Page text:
Gilbert Bergen, who ran the Connetquot River State Park Preserve in Oakdale for decades, was to the manner born.
Shortly before he was to retire, Bergen died at age 88 on April 4 at Connetquot, where he lived much of his life, officials said.
The nonprofit Friends of Connetquot has posted videos of him relating the history of the 3,473-acre park and conservation area, which began in 1866 as the Southside Sportman’s Club Inc.
The club was a fishing and hunting retreat for 100 top-drawer members — including Astors, Belmonts, Vanderbilts and Roosevelts — and guests who ranged from the chancellor of Germany to the prince of Wales to President Grover Cleveland.
“All of the things you see at Connetquot are a result of the foresight of those people; what they built lasted,” Bergen says on video. “It’s nice to know it’s here — and will be for generations to follow.”
Bergen was known for his deftness with dignitaries, recalled George Gorman, Long Island deputy regional director of the state Office of Parks, Recreation and Historic Preservation. And “I don’t know how he did it, but they always went away with a fish.”
Bergen’s father was a herdsman at what became Bayard Cutting Arboretum State Park in Great River. However, working with Jersey cows led Bergen, then 14, to consider another path in life. “I thought perhaps there had to be a better way” to make a living, he said.
After observing members fish at the Southside Sportsman’s Club, he trespassed there one day.
Though barking hunting dogs alerted the guides, Bergen knew some of them, so they looked the other way and he soon joined them, learning the club’s lore.
Bergen started his career as a club guide in 1945. He was polite, kind, disciplined and displayed sportsmanship — traits that came in handy when dealing with gentry.
Standing by the circa 1830s Bunces Bridge on video, Bergen said: “Teddy Roosevelt used to use this crossing when he was going to Meadowcroft, which would be his cousin’s place in Sayville.”
Bergen described members’ pastimes, which rooms women could enter, and how hunts shifted among species.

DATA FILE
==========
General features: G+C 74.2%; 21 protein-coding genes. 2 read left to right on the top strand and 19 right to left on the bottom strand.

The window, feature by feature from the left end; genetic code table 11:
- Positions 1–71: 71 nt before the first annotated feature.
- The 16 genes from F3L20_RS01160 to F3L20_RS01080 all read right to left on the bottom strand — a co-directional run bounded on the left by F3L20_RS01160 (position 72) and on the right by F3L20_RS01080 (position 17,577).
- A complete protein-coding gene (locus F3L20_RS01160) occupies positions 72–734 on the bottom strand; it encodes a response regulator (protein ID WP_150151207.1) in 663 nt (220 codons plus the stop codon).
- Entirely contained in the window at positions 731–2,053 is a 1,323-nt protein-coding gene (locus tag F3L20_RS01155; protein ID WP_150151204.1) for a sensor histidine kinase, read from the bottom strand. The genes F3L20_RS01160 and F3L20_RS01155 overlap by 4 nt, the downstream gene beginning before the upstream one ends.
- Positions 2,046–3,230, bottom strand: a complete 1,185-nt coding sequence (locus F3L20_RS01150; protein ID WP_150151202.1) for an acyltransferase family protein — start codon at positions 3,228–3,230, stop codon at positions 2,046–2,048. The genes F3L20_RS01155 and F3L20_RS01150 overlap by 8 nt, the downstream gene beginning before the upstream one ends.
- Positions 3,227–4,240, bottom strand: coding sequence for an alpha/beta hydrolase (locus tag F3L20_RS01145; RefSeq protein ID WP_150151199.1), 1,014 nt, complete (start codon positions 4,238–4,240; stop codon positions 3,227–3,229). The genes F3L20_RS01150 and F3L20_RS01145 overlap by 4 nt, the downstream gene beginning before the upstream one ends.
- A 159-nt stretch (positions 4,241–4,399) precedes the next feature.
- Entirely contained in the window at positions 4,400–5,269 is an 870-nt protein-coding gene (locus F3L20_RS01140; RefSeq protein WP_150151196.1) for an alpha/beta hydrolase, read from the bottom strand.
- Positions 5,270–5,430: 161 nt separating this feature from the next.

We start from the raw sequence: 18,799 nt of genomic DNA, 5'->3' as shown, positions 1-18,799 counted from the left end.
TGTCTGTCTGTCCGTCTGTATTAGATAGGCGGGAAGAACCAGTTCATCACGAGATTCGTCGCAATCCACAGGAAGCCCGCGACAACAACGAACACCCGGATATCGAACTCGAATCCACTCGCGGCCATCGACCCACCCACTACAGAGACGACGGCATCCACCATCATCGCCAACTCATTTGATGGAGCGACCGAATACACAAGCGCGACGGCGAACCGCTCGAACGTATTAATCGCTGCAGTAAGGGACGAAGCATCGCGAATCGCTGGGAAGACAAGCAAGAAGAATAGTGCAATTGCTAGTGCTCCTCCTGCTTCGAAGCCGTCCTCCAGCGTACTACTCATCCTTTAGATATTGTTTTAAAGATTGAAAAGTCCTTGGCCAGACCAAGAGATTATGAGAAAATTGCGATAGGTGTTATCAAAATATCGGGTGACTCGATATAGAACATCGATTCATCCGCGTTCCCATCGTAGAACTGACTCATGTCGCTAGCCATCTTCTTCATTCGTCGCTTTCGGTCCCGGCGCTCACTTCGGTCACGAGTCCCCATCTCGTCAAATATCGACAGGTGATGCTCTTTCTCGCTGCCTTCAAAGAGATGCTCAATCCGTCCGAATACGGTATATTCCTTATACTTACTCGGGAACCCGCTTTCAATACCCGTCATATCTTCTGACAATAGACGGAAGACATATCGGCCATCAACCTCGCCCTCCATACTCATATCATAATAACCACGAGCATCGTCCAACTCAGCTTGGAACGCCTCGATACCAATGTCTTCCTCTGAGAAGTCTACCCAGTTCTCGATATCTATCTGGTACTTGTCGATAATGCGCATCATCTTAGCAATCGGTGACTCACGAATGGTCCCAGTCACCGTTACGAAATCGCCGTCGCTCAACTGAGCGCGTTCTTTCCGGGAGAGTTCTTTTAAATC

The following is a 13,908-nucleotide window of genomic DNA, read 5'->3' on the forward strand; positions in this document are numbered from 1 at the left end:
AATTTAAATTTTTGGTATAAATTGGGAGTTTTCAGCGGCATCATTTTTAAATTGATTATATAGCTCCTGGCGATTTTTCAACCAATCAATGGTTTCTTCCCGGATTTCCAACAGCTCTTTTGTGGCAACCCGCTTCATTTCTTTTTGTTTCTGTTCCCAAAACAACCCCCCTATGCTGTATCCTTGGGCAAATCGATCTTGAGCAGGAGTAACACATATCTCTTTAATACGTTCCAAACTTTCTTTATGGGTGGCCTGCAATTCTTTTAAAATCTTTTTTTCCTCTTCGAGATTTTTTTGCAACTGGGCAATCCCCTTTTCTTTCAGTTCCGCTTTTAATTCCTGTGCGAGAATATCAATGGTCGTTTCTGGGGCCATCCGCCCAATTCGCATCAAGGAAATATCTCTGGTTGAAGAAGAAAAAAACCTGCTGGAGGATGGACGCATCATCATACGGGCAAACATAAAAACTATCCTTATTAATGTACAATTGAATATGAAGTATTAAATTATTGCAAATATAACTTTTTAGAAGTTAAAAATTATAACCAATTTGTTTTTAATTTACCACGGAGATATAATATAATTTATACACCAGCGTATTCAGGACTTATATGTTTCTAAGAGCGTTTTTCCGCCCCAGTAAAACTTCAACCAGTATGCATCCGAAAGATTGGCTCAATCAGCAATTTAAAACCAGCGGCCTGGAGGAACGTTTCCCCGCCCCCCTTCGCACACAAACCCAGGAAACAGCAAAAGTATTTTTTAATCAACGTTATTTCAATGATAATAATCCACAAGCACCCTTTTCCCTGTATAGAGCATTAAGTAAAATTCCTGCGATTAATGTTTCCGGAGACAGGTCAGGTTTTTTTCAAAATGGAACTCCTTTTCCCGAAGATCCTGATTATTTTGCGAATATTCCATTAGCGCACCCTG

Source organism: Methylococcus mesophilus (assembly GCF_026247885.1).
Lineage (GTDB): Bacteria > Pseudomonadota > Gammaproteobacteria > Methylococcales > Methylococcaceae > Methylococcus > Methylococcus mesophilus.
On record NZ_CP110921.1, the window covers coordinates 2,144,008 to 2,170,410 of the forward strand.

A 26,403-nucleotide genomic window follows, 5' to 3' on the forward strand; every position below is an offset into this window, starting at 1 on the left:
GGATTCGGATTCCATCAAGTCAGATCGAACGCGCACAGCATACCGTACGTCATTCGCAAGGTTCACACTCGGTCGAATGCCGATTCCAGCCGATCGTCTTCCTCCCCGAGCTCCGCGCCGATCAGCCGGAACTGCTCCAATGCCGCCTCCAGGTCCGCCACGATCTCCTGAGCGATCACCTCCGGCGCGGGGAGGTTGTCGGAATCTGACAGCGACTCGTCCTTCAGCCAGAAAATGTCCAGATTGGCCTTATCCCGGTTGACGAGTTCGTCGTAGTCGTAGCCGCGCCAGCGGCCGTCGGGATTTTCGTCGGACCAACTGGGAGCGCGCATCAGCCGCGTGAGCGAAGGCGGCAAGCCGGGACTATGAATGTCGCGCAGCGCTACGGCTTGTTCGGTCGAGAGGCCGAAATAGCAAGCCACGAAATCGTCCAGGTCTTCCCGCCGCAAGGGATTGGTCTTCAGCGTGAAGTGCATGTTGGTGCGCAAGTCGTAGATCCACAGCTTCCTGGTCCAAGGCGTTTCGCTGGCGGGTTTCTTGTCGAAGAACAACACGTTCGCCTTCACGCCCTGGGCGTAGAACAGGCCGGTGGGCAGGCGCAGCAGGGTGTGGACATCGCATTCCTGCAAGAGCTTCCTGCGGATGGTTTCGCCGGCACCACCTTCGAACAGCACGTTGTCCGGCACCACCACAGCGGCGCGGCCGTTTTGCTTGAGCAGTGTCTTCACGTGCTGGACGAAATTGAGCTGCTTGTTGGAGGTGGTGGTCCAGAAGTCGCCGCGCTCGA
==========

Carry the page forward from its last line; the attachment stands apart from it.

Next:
It did not do to flout either club or park rules.
Club pheasant shoots began on Saturdays at 10 a.m. “Everyone would be ready to go at that time because we tried to have a rule. If you were not there, it started anyway,” he said.
Former Assemb. Ginny Fields recalled her son telling her “some man” — Bergen — had taken away the fish he caught at the hatchery. “He said ‘Oh, there were many a young man I that I did that to,’ ” Fields said.
“He was a legend,” and exceptionally well-read, she said.
Other countries’ hatcheries tapped his expertise. He was sought after for hunting and fishing trips in Canada and Scotland.
Bergen, who served about two years in the military, mastered deference and discretion. In 1945, he promised Secretary of War Henry L. Stimson he would say nothing of the discussion he had overheard about “the potential of dropping a new and devastating bomb on Japan in hopes of ending the war,” said Richard Remmer, a Long Island state parks commissioner.
Remmer said his lifelong friend told him: “I’ve been holding that inside for 60 years.”
On video, Bergen explains that the state bought the original club’s land in 1963 for about $6 million, and gave a 10-year lease to the new Connetquot River Club Inc., which he then ran.
Its president, Bergen said, advised him: “ ‘Don’t change anything.’ So that’s what we tried to stick to, and that’s what we still try to do, is to have a bit of this property [which is] what Long Island used to be like.” The site became a state preserve in 1973.
Bergen is survived by two nieces and a nephew.